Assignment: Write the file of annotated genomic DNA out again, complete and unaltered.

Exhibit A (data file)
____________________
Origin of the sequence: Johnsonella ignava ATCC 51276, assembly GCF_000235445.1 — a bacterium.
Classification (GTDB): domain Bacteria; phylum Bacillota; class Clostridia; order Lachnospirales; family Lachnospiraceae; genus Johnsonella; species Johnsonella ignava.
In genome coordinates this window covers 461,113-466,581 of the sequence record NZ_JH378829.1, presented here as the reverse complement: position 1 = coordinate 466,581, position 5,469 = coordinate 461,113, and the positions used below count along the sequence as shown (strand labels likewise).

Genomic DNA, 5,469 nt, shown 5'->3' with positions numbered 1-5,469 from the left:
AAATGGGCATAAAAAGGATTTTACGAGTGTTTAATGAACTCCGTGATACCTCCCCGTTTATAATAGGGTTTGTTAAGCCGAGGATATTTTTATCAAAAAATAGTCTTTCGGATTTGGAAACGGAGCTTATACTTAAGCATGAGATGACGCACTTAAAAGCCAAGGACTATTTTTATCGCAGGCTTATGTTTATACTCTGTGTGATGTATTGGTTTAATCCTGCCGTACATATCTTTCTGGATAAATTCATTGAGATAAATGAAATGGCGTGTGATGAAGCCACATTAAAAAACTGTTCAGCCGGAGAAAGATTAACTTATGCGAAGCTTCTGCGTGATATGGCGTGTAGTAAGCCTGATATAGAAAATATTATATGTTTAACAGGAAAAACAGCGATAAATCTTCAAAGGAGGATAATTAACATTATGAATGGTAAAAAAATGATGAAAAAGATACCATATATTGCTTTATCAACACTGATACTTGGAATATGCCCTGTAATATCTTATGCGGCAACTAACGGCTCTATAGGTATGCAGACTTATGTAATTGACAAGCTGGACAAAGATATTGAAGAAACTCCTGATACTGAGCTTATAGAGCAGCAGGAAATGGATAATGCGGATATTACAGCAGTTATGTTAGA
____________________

Origin of the sequence: Johnsonella ignava ATCC 51276, assembly GCF_000235445.1 — a bacterium.
Classification (GTDB): domain Bacteria; phylum Bacillota; class Clostridia; order Lachnospirales; family Lachnospiraceae; genus Johnsonella; species Johnsonella ignava.
In genome coordinates this window covers 461,113-466,581 of the sequence record NZ_JH378829.1, presented here as the reverse complement: position 1 = coordinate 466,581, position 5,469 = coordinate 461,113, and the positions used below count along the sequence as shown (strand labels likewise).

Genomic DNA, 5,469 nt, shown 5'->3' with positions numbered 1-5,469 from the left:
AAATGGGCATAAAAAGGATTTTACGAGTGTTTAATGAACTCCGTGATACCTCCCCGTTTATAATAGGGTTTGTTAAGCCGAGGATATTTTTATCAAAAAATAGTCTTTCGGATTTGGAAACGGAGCTTATACTTAAGCATGAGATGACGCACTTAAAAGCCAAGGACTATTTTTATCGCAGGCTTATGTTTATACTCTGTGTGATGTATTGGTTTAATCCTGCCGTACATATCTTTCTGGATAAATTCATTGAGATAAATGAAATGGCGTGTGATGAAGCCACATTAAAAAACTGTTCAGCCGGAGAAAGATTAACTTATGCGAAGCTTCTGCGTGATATGGCGTGTAGTAAGCCTGATATAGAAAATATTATATGTTTAACAGGAAAAACAGCGATAAATCTTCAAAGGAGGATAATTAACATTATGAATGGTAAAAAAATGATGAAAAAGATACCATATATTGCTTTATCAACACTGATACTTGGAATATGCCCTGTAATATCTTATGCGGCAACTAACGGCTCTATAGGTATGCAGACTTATGTAATTGACAAGCTGGACAAAGATATTGAAGAAACTCCTGATACTGAGCTTATAGAGCAGCAGGAAATGGATAATGCGGATATTACAGCAGTTATGTTAGA